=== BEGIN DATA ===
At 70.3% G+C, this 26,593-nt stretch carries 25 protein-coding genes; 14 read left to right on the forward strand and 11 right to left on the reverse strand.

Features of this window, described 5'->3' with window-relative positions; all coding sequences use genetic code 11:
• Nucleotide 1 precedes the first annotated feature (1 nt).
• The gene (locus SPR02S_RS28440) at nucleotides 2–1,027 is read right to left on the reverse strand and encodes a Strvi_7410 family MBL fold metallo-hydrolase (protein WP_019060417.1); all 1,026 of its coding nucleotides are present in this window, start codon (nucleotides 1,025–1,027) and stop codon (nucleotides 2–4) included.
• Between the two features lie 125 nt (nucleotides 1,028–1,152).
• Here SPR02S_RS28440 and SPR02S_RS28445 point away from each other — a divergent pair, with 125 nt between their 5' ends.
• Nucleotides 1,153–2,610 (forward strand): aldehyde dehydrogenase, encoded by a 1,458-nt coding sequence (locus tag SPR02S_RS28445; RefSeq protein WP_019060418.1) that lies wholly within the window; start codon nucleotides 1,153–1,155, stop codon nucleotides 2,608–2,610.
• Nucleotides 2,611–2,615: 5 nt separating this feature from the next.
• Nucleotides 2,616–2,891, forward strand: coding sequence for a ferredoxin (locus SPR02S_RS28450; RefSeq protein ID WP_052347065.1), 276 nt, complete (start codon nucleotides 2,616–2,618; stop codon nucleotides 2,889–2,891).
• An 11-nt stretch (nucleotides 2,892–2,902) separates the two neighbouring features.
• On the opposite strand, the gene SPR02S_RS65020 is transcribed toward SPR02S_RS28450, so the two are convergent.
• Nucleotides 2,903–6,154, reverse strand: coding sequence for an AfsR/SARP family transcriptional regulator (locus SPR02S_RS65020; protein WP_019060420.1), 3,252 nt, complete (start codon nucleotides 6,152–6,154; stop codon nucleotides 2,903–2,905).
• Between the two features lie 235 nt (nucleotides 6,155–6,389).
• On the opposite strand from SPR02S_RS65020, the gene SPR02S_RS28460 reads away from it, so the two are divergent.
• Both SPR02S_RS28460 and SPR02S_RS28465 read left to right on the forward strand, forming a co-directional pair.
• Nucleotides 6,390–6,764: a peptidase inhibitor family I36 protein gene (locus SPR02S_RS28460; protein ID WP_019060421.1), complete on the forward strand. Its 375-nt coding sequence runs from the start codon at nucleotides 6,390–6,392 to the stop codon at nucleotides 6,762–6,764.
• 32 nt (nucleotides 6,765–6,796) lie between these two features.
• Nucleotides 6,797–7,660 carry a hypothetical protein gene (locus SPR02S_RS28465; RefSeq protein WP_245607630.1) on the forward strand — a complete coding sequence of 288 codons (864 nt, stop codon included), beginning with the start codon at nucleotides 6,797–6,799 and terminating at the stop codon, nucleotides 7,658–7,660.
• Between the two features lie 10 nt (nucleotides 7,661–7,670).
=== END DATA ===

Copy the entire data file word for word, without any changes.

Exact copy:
At 70.3% G+C, this 26,593-nt stretch carries 25 protein-coding genes; 14 read left to right on the forward strand and 11 right to left on the reverse strand.

Features of this window, described 5'->3' with window-relative positions; all coding sequences use genetic code 11:
• Nucleotide 1 precedes the first annotated feature (1 nt).
• The gene (locus SPR02S_RS28440) at nucleotides 2–1,027 is read right to left on the reverse strand and encodes a Strvi_7410 family MBL fold metallo-hydrolase (protein WP_019060417.1); all 1,026 of its coding nucleotides are present in this window, start codon (nucleotides 1,025–1,027) and stop codon (nucleotides 2–4) included.
• Between the two features lie 125 nt (nucleotides 1,028–1,152).
• Here SPR02S_RS28440 and SPR02S_RS28445 point away from each other — a divergent pair, with 125 nt between their 5' ends.
• Nucleotides 1,153–2,610 (forward strand): aldehyde dehydrogenase, encoded by a 1,458-nt coding sequence (locus tag SPR02S_RS28445; RefSeq protein WP_019060418.1) that lies wholly within the window; start codon nucleotides 1,153–1,155, stop codon nucleotides 2,608–2,610.
• Nucleotides 2,611–2,615: 5 nt separating this feature from the next.
• Nucleotides 2,616–2,891, forward strand: coding sequence for a ferredoxin (locus SPR02S_RS28450; RefSeq protein ID WP_052347065.1), 276 nt, complete (start codon nucleotides 2,616–2,618; stop codon nucleotides 2,889–2,891).
• An 11-nt stretch (nucleotides 2,892–2,902) separates the two neighbouring features.
• On the opposite strand, the gene SPR02S_RS65020 is transcribed toward SPR02S_RS28450, so the two are convergent.
• Nucleotides 2,903–6,154, reverse strand: coding sequence for an AfsR/SARP family transcriptional regulator (locus SPR02S_RS65020; protein WP_019060420.1), 3,252 nt, complete (start codon nucleotides 6,152–6,154; stop codon nucleotides 2,903–2,905).
• Between the two features lie 235 nt (nucleotides 6,155–6,389).
• On the opposite strand from SPR02S_RS65020, the gene SPR02S_RS28460 reads away from it, so the two are divergent.
• Both SPR02S_RS28460 and SPR02S_RS28465 read left to right on the forward strand, forming a co-directional pair.
• Nucleotides 6,390–6,764: a peptidase inhibitor family I36 protein gene (locus SPR02S_RS28460; protein ID WP_019060421.1), complete on the forward strand. Its 375-nt coding sequence runs from the start codon at nucleotides 6,390–6,392 to the stop codon at nucleotides 6,762–6,764.
• 32 nt (nucleotides 6,765–6,796) lie between these two features.
• Nucleotides 6,797–7,660 carry a hypothetical protein gene (locus SPR02S_RS28465; RefSeq protein WP_245607630.1) on the forward strand — a complete coding sequence of 288 codons (864 nt, stop codon included), beginning with the start codon at nucleotides 6,797–6,799 and terminating at the stop codon, nucleotides 7,658–7,660.
• Between the two features lie 10 nt (nucleotides 7,661–7,670).